Today we bring you the interview with Cybersecurity Collaborative’s Chief Experience Officer – Kathie Miley. She has 30 years of experience in IT and cybersecurity, and has some solid advice to share to help all of us stay on top of our data. Here’s what Kathie had to say…
Can you shortly introduce yourself?
My name is Kathie Miley, I am Chief Experience Officer with the Cybersecurity Collaborative, a CyberRisk Alliance company. I currently run the operations and delivery of our services to our CISO members including expert guidance, best practice and procedure documents, Task Force projects and SWAT Team responses for CISOs with urgent needs. I have 30 years of experience in IT and cybersecurity, hold multiple security and privacy certifications, and have co-authored the Security & IT Leaders Handbook.
What do you see as the main challenges for our privacy today?
Other than companies not handling the data they possess properly, the newest generation entering the workforce has grown up with social media as a core function in their lives but unfortunately don’t understand the risks and resultant impact of posting personal details in the variety of social platforms they use. However, the lack of awareness isn’t limited to the millennial generation but tends to be an epidemic in the world. Schools don’t do a good job preparing students, and since there is a global lack of awareness – parents are also not doing a great job of enforcing the need for privacy.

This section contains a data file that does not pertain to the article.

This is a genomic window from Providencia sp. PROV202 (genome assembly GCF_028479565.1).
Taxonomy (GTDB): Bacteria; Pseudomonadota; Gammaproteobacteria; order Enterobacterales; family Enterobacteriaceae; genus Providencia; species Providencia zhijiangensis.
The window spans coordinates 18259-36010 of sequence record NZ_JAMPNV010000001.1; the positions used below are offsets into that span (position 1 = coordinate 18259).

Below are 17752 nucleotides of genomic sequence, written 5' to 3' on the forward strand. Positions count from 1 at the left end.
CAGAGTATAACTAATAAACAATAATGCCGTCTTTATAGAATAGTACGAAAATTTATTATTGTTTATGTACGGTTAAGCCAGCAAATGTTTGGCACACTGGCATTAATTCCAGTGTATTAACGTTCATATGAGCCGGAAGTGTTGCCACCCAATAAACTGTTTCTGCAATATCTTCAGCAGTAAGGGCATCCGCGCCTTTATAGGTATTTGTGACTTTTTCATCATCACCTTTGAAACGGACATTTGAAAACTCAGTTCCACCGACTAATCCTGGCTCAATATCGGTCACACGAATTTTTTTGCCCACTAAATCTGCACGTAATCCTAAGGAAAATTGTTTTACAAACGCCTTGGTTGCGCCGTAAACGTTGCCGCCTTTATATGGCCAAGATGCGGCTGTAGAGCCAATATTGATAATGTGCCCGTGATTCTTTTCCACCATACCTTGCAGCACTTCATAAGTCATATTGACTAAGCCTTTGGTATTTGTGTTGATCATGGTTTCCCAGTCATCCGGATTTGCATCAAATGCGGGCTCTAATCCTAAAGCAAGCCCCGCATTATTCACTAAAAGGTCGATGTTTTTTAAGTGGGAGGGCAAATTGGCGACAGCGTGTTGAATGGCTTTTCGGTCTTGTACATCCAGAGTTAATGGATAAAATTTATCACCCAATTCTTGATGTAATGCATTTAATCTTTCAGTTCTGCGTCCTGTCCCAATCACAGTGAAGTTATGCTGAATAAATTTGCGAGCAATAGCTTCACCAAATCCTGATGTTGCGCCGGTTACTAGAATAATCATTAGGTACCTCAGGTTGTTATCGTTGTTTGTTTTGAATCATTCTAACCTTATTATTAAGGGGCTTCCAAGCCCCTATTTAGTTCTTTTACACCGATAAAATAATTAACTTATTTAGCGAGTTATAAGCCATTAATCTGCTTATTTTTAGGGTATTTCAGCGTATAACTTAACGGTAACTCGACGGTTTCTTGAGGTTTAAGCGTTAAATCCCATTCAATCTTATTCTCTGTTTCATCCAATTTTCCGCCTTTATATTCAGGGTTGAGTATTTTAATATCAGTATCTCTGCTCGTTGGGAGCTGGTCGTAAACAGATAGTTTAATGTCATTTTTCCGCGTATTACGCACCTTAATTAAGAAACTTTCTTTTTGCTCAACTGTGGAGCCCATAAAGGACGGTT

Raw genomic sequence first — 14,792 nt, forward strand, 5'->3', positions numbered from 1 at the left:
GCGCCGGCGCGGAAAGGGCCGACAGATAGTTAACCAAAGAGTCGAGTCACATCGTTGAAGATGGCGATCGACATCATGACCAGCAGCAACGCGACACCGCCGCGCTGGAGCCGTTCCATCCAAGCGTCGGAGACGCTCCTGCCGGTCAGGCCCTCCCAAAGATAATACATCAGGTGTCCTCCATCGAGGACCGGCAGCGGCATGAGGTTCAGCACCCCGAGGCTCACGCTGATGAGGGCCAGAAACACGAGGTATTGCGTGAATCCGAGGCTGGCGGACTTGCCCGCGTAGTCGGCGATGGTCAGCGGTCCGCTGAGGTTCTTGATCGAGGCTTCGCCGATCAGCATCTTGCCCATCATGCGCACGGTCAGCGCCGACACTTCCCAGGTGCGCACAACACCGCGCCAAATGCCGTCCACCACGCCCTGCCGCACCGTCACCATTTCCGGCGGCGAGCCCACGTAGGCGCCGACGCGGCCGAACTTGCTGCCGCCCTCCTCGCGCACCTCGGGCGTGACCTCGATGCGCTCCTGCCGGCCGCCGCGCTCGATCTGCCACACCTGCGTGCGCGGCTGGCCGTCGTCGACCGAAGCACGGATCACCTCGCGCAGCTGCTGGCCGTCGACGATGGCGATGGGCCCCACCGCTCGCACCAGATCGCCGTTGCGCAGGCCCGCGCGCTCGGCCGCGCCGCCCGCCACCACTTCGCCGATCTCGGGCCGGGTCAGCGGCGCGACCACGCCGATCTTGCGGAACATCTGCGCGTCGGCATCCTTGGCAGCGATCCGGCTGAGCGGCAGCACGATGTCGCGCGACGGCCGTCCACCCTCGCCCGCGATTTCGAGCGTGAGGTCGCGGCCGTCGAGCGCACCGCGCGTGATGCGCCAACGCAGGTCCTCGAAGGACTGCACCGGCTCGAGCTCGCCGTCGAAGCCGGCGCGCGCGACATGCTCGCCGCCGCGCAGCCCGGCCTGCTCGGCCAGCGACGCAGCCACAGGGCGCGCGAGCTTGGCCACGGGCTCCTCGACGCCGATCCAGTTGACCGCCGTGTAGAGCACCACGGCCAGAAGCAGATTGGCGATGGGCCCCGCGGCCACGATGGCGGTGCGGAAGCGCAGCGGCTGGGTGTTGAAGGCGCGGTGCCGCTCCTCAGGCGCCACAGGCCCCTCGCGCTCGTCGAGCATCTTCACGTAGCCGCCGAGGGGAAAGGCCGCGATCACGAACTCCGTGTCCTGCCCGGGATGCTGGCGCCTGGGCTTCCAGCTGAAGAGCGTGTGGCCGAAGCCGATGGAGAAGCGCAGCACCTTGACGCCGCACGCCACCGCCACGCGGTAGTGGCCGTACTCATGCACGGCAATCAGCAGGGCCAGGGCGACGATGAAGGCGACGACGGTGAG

What can we as individuals do about it?
Learning is the only solution for individuals. Understanding how your online actions impact your privacy, and how suppliers (doctors, schools, counties, etc.) store and use your information has got to be a priority for people. We cannot rely on others to protect us; it won’t happen as you can see with all the breaches taking place and companies selling your information for profit.
Can VPNs help? Do you use one?
I personally use a VPN for my online protection. VPNs are a great way to protect against hackers trying to intercept data and access your computer.
What do you do to protect your personal information?
I try to keep up with the risks and threat vectors so I know how to protect myself. Beyond the personal VPN, when I give my personal information to a third-party for example, I ask them what they are doing with it. Think about it when you enter a building to visit someone and they ask for your driver’s license, then scan it or make a copy. What in the world do they need that for? What do they do with it? Where do they store it? What happens when I leave, do they destroy it? How do they destroy it? Who else has access to my information then?
Do you have some other advice for our readers so they could, at least partially, regain their privacy?
Learn as much as possible about the risks of allowing others access to your personal information, especially your medical records. Understand how the hackers steal it and what they do with it, and with that information – you can make educated decisions on what you do with your information and who you allow to see/access it. And for parents, try to have your kids follow the “once posted on the internet, it is forever on the internet”. I tell my kids if they don’t want something to show up on the news wire, don’t post it. It may haunt you for decades to come.